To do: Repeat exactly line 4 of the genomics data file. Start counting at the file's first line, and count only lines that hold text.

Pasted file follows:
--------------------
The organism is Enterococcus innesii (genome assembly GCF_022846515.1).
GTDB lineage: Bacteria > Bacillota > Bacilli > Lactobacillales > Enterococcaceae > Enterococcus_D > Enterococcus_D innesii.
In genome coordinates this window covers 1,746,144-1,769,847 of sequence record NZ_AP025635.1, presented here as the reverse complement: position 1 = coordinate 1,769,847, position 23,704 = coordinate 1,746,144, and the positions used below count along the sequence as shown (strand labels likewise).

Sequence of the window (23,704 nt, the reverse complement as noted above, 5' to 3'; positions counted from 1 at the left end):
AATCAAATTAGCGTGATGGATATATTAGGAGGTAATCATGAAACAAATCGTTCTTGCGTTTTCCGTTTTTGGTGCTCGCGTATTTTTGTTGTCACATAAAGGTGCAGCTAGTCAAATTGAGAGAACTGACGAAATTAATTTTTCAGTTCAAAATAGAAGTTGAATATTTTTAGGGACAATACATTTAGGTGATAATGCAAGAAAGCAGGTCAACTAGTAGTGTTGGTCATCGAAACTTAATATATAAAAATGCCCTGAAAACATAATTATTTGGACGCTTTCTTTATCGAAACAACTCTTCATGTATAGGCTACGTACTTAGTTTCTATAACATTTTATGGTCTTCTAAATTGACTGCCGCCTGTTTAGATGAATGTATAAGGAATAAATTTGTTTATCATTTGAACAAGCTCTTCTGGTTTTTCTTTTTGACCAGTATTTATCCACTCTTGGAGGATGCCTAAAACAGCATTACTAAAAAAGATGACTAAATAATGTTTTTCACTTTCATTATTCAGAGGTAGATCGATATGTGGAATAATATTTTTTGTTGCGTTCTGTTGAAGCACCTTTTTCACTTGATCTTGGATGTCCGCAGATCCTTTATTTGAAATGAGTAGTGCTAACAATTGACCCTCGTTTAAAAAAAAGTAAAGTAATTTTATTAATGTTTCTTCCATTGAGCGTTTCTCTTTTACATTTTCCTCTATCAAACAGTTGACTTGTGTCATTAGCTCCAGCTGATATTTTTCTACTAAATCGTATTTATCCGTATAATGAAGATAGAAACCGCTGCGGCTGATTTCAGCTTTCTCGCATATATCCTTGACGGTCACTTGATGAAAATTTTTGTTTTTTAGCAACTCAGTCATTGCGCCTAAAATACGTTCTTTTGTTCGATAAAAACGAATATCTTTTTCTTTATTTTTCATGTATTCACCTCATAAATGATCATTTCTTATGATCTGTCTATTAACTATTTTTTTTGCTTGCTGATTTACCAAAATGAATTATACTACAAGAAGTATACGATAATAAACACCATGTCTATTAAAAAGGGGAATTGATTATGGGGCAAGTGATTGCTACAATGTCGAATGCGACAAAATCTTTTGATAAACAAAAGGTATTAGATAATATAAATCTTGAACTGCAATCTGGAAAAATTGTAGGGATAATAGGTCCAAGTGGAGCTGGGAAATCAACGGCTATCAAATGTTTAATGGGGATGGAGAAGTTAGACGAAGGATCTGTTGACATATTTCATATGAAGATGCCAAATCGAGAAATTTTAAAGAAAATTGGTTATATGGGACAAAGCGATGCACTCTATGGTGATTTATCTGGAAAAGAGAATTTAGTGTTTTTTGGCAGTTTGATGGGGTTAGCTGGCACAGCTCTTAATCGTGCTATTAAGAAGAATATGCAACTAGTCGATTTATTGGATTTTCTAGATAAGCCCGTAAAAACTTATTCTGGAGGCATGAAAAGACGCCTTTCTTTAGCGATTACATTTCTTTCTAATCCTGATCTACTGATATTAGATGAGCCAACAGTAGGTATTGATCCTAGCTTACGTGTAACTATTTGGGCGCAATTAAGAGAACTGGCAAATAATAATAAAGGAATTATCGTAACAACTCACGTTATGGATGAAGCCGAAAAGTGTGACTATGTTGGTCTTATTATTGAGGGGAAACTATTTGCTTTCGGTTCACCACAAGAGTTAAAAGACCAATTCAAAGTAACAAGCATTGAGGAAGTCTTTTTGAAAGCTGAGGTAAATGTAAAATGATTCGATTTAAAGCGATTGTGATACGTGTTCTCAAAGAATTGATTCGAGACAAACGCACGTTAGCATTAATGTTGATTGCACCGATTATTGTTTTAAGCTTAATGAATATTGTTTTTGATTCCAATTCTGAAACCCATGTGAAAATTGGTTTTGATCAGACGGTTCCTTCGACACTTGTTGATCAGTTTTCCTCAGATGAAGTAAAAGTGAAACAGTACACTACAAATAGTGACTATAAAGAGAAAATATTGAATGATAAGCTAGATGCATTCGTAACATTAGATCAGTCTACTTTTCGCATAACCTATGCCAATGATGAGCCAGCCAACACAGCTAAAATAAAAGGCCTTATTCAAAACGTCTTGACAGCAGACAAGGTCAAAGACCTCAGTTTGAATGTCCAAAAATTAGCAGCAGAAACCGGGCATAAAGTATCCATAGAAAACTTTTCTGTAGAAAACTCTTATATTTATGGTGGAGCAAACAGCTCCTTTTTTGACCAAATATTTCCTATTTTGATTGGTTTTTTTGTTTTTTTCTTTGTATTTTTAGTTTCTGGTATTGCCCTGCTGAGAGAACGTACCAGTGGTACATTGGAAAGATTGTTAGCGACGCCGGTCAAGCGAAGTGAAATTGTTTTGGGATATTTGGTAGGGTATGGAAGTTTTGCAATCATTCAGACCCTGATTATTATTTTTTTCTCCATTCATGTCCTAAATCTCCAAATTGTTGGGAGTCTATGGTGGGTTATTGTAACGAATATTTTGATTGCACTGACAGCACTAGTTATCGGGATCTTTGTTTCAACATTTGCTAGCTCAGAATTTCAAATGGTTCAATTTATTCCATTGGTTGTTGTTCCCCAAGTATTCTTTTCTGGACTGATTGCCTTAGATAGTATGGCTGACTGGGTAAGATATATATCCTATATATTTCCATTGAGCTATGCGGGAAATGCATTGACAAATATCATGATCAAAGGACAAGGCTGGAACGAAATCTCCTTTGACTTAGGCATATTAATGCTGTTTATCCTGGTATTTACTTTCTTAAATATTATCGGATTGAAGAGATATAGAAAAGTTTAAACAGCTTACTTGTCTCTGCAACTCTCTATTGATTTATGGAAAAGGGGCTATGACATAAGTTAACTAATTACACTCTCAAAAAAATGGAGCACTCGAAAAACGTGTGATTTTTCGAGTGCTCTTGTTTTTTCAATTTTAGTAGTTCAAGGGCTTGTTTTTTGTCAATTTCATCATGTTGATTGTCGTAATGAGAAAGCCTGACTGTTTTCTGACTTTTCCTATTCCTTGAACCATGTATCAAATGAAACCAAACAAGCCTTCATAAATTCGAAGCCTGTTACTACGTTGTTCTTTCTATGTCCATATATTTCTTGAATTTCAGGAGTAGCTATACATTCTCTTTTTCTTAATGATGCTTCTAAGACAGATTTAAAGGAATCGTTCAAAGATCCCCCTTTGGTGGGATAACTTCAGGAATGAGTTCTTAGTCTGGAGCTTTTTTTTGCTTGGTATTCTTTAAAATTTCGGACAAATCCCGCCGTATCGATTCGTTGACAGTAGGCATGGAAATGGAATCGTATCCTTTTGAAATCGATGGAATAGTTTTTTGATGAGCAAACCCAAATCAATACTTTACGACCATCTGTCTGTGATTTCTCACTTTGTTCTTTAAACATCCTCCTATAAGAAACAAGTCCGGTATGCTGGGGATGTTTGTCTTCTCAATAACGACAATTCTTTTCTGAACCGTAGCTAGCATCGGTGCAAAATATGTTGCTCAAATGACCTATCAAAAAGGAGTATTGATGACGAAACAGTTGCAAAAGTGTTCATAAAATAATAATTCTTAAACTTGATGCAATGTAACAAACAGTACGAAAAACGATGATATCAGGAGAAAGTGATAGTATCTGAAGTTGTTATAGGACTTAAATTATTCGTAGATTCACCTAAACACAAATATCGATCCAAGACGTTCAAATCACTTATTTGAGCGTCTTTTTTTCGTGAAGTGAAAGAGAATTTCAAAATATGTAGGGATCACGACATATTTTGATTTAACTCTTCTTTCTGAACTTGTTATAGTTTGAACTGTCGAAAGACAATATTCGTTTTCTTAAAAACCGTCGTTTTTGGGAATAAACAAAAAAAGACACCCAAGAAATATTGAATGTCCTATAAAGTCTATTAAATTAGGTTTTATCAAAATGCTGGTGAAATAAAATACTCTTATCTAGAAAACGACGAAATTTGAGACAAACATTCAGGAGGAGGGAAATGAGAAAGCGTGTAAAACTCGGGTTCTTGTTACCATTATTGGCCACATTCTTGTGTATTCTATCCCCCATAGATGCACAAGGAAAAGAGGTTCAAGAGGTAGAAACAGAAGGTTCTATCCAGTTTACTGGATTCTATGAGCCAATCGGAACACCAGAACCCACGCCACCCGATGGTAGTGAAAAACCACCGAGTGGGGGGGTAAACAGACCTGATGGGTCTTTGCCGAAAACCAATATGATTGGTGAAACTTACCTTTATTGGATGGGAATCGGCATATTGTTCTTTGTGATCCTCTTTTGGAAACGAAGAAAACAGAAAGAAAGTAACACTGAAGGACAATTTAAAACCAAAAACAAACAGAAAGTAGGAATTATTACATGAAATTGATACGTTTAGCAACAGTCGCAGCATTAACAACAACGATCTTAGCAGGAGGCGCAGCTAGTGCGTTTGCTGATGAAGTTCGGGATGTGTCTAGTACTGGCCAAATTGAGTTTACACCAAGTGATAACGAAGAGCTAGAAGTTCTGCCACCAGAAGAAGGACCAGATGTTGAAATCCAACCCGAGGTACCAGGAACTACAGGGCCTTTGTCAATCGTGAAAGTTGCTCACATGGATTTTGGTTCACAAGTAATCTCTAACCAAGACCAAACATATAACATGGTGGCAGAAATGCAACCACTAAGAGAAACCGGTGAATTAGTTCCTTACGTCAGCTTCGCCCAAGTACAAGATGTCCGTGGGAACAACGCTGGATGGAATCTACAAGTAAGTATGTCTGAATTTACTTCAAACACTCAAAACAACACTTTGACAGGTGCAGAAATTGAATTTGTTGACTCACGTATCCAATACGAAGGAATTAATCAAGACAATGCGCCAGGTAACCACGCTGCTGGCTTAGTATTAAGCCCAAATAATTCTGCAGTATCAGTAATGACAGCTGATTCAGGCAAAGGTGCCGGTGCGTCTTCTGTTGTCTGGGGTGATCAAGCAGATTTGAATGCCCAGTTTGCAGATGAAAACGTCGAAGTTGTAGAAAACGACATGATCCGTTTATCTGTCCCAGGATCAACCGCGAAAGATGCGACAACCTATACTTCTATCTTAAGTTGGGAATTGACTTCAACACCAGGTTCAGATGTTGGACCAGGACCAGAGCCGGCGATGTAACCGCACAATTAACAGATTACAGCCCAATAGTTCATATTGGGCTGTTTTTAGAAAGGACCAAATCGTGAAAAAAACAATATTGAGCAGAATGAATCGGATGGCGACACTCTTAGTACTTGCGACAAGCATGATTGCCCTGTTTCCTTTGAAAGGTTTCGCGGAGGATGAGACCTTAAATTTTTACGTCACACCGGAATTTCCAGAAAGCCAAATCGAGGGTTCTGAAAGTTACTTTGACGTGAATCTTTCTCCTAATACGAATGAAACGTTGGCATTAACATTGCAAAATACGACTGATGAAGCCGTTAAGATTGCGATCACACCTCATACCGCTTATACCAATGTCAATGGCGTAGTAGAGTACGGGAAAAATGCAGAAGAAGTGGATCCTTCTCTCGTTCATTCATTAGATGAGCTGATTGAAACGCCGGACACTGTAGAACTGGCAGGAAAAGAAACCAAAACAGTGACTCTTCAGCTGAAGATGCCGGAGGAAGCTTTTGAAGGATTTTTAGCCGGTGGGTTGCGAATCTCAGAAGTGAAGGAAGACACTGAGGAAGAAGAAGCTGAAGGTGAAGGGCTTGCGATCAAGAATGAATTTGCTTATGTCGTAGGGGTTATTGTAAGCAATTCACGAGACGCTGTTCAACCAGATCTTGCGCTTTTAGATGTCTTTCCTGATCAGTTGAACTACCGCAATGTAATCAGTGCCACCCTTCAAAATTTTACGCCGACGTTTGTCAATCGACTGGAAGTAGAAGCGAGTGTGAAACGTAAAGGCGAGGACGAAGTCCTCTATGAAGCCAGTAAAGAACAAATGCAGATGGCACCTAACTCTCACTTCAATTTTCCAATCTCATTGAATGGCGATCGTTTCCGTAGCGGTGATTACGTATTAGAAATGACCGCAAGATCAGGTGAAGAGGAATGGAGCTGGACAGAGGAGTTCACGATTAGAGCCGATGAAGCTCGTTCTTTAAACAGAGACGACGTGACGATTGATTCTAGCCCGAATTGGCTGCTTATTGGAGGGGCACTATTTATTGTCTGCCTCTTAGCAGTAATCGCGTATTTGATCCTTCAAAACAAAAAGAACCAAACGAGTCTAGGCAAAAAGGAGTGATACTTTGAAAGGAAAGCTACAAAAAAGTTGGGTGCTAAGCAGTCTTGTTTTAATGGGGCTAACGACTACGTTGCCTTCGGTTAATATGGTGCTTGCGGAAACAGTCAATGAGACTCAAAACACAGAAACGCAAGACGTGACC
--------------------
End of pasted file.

Sequence of the window (23,704 nt, the reverse complement as noted above, 5' to 3'; positions counted from 1 at the left end):